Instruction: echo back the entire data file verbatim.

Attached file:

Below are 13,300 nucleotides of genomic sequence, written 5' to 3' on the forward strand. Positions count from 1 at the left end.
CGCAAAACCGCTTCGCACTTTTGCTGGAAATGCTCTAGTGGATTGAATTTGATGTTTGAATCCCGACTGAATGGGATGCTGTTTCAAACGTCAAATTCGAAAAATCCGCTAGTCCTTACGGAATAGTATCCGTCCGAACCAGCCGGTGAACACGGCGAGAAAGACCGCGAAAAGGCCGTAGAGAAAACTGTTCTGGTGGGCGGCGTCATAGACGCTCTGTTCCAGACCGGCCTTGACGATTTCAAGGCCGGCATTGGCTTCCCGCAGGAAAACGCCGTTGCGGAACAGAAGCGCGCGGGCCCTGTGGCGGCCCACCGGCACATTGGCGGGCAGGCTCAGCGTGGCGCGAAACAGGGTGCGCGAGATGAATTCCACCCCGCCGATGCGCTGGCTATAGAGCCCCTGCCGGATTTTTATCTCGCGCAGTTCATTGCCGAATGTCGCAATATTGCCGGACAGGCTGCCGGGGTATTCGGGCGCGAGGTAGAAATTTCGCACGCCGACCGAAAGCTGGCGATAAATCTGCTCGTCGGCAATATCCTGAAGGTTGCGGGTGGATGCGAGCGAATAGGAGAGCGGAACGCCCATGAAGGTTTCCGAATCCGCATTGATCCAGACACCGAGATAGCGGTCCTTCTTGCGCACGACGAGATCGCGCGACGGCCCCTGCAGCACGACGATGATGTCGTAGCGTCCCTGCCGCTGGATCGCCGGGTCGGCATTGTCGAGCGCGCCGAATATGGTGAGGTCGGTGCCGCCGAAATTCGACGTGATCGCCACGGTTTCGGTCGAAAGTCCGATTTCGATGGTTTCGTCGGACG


Below are 13,300 nucleotides of genomic sequence, written 5' to 3' on the forward strand. Positions count from 1 at the left end.
CGCAAAACCGCTTCGCACTTTTGCTGGAAATGCTCTAGTGGATTGAATTTGATGTTTGAATCCCGACTGAATGGGATGCTGTTTCAAACGTCAAATTCGAAAAATCCGCTAGTCCTTACGGAATAGTATCCGTCCGAACCAGCCGGTGAACACGGCGAGAAAGACCGCGAAAAGGCCGTAGAGAAAACTGTTCTGGTGGGCGGCGTCATAGACGCTCTGTTCCAGACCGGCCTTGACGATTTCAAGGCCGGCATTGGCTTCCCGCAGGAAAACGCCGTTGCGGAACAGAAGCGCGCGGGCCCTGTGGCGGCCCACCGGCACATTGGCGGGCAGGCTCAGCGTGGCGCGAAACAGGGTGCGCGAGATGAATTCCACCCCGCCGATGCGCTGGCTATAGAGCCCCTGCCGGATTTTTATCTCGCGCAGTTCATTGCCGAATGTCGCAATATTGCCGGACAGGCTGCCGGGGTATTCGGGCGCGAGGTAGAAATTTCGCACGCCGACCGAAAGCTGGCGATAAATCTGCTCGTCGGCAATATCCTGAAGGTTGCGGGTGGATGCGAGCGAATAGGAGAGCGGAACGCCCATGAAGGTTTCCGAATCCGCATTGATCCAGACACCGAGATAGCGGTCCTTCTTGCGCACGACGAGATCGCGCGACGGCCCCTGCAGCACGACGATGATGTCGTAGCGTCCCTGCCGCTGGATCGCCGGGTCGGCATTGTCGAGCGCGCCGAATATGGTGAGGTCGGTGCCGCCGAAATTCGACGTGATCGCCACGGTTTCGGTCGAAAGTCCGATTTCGATGGTTTCGTCGGACG